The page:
Measurement of microwave photons could reveal mysteries of the universe
Ville Maisi, senior lecturer at the Deparment of Physics at Lund University’s Faculty of Engineering (LTH) and researcher at NanoLund, has been awarded a European Research Council Consolidator Grant worth SEK 28 million for the QPHOTON project. The research will focus on building microwave detectors over a five-year period.
Jessika Sellergren – Published 31 January 2023
Most people associate microwaves with the small ovens found in many kitchens. Within quantum technology, however, tiny microwave signals, consisting of elementary particles called photons, can be utilized in diverse areas.
The project will involve the design of ultra-sensitive microwave detectors. These sensors can measure and count microwave photons and thus provide new insights into how measurement processes work in small nanoscale systems.
Ville Maisi says that microwave photons are difficult to detect due to their miniscule energy, but they play a considerable role in majority of the solid-state devices used in quantum technology, for example in superconducting quantum bits and many quantum sensors.
“Traditional technology based on classical physics cannot perform certain calculations or provide sufficiently sensitive sensors for the most demanding measurements. The detection of microwave photons opens up new application areas in quantum technology through the improved sensitivity and new functionality of the detectors.”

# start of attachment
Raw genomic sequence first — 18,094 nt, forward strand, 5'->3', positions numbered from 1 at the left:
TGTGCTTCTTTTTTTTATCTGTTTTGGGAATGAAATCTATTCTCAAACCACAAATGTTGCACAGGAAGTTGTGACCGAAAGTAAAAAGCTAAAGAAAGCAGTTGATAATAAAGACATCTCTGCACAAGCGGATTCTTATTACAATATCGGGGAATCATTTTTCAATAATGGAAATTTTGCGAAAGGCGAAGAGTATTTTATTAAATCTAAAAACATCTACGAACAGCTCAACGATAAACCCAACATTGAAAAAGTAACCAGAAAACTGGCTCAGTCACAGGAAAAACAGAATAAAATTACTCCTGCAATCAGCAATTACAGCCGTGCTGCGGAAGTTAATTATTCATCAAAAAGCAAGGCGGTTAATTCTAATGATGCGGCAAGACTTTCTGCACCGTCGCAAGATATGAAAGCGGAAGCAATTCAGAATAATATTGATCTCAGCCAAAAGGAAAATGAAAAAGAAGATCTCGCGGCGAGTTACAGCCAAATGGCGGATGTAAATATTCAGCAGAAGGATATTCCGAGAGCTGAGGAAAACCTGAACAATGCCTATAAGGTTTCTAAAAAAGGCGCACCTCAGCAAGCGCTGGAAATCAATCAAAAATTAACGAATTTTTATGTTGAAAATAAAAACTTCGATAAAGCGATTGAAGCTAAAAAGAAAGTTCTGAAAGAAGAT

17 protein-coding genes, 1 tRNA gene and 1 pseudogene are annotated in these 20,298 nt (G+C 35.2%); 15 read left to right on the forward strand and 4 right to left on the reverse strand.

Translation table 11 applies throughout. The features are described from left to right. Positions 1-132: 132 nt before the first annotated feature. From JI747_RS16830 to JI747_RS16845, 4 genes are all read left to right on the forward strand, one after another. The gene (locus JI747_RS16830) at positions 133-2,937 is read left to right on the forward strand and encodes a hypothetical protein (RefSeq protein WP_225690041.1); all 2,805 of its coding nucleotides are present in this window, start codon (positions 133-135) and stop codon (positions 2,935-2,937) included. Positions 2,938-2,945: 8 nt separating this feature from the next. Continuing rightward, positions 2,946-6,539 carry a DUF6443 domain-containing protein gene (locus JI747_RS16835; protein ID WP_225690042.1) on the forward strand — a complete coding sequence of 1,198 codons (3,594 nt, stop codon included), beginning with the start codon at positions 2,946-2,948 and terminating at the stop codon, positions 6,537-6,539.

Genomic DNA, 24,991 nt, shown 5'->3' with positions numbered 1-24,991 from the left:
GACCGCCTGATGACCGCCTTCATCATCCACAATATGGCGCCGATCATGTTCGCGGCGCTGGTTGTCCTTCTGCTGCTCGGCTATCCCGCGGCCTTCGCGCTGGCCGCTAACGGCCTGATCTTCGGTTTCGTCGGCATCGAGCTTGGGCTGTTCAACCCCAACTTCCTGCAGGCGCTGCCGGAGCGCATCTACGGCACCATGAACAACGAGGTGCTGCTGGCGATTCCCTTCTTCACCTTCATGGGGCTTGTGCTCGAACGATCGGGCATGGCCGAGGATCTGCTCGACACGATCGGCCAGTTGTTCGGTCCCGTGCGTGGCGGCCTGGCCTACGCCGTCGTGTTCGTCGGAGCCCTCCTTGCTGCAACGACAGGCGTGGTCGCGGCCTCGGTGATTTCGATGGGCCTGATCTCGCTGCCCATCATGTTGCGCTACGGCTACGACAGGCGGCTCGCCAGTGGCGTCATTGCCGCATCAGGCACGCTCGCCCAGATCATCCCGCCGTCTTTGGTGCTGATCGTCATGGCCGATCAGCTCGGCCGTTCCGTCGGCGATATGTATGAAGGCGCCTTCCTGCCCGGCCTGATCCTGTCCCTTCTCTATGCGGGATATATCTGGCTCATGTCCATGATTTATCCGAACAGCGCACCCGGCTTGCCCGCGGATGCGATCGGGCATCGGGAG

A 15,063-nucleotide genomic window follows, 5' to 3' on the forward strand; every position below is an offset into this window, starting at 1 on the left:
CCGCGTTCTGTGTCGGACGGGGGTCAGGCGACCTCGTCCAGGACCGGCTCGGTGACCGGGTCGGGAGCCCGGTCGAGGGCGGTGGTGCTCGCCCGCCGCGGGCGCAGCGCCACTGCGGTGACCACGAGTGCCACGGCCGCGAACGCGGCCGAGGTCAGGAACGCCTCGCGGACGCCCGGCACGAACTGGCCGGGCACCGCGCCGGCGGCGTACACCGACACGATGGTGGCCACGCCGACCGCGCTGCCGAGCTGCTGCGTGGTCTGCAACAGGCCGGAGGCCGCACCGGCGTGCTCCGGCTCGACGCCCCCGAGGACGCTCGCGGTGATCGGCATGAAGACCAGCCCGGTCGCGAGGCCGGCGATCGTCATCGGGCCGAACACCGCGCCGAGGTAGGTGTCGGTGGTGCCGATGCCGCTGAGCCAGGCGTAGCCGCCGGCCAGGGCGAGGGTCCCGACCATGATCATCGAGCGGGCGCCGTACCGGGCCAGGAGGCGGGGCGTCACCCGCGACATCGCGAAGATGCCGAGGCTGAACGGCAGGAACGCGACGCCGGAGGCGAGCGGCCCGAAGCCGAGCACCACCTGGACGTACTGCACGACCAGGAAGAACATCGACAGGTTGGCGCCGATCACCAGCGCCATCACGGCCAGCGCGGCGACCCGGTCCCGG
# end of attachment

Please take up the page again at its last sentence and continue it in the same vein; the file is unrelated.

One of the hopes for the project is that it will increase knowledge about our universe.
“Perhaps our detectors will enable to answer what dark matter is – currently one of the biggest mysteries in our universe,” says Ville Maisi.
Ville Maisi was awarded SEK 28 million (EUR 2.5 million) for the project Microwave Quantum Photonics for Quantum Technology and Fundamental Physics – QPHOTON.
Ville Maisi is senior lecturer at the Department of Physics at LTH, and a researcher at NanoLund and for LTH’s profile area Nanoscience and Semiconductor Technology, and LU’s profile area Light and Materials.
Two Lund researchers receive grants totalling SEK 48 million from the European Research Council
Ville Maisi and Martin Bech have been awarded prestigious ERC Consolidator Grants. Over a five-year period, the two researchers will conduct projects focusing on the detection of microwave photons and X-ray microscopy.